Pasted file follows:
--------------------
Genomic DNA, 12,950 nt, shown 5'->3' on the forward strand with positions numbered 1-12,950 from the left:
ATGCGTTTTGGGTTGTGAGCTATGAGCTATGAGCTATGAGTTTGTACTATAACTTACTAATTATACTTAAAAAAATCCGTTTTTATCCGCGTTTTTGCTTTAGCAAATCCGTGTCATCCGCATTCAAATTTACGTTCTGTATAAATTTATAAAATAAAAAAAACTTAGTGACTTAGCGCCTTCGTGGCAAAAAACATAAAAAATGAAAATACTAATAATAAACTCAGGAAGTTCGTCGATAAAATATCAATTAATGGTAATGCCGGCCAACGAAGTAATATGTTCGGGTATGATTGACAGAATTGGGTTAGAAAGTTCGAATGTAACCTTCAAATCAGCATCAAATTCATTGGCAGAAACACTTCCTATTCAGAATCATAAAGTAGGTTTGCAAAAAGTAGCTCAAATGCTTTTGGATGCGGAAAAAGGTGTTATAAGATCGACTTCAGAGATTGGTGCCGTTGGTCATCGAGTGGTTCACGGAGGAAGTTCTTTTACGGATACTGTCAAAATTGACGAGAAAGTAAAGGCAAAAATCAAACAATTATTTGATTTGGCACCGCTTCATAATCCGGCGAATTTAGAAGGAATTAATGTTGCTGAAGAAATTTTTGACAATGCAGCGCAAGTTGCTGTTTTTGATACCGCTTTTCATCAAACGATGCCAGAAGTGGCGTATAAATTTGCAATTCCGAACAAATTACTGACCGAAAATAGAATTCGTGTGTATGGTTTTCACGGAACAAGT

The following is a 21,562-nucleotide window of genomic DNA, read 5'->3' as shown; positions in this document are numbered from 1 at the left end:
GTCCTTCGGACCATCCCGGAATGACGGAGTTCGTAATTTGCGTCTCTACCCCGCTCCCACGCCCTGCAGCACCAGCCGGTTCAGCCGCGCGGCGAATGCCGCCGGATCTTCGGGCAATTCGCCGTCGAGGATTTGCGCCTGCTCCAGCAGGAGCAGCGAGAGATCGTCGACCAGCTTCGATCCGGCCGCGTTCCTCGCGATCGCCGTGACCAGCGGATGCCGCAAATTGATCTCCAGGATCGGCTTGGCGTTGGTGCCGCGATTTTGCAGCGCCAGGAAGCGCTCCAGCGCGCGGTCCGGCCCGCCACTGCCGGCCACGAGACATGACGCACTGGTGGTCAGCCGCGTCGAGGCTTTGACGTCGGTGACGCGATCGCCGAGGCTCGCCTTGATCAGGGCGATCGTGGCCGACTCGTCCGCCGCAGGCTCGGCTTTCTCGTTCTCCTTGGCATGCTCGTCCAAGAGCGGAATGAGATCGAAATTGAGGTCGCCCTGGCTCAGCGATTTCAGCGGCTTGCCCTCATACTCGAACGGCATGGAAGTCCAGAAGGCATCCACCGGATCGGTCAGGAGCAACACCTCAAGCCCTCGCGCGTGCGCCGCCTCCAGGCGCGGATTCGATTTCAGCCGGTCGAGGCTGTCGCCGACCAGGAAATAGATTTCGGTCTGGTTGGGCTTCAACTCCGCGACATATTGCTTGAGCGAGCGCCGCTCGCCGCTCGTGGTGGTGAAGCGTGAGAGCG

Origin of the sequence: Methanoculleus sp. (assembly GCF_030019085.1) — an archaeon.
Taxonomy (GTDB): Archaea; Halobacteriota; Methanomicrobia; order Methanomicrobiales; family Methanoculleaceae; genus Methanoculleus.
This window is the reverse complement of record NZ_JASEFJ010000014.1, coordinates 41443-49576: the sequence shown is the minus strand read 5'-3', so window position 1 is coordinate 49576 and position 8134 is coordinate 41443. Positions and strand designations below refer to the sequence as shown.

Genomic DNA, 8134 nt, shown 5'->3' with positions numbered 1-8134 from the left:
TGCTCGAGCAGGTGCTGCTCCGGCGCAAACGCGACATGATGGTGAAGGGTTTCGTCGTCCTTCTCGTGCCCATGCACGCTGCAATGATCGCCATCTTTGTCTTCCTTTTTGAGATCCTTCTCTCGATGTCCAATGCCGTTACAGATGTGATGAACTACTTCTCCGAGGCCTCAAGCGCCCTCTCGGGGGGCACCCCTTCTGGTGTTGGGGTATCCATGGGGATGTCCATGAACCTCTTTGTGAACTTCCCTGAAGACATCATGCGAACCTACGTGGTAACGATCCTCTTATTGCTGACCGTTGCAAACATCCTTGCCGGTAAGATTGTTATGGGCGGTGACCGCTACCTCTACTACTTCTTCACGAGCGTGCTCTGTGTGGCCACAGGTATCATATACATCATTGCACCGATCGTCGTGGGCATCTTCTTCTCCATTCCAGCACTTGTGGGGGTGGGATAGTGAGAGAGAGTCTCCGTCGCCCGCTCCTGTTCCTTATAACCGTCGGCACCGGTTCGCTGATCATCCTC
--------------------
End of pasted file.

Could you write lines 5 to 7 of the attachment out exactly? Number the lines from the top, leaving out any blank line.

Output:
Origin of the sequence: Methanoculleus sp. (assembly GCF_030019085.1) — an archaeon.
Taxonomy (GTDB): Archaea; Halobacteriota; Methanomicrobia; order Methanomicrobiales; family Methanoculleaceae; genus Methanoculleus.
This window is the reverse complement of record NZ_JASEFJ010000014.1, coordinates 41443-49576: the sequence shown is the minus strand read 5'-3', so window position 1 is coordinate 49576 and position 8134 is coordinate 41443. Positions and strand designations below refer to the sequence as shown.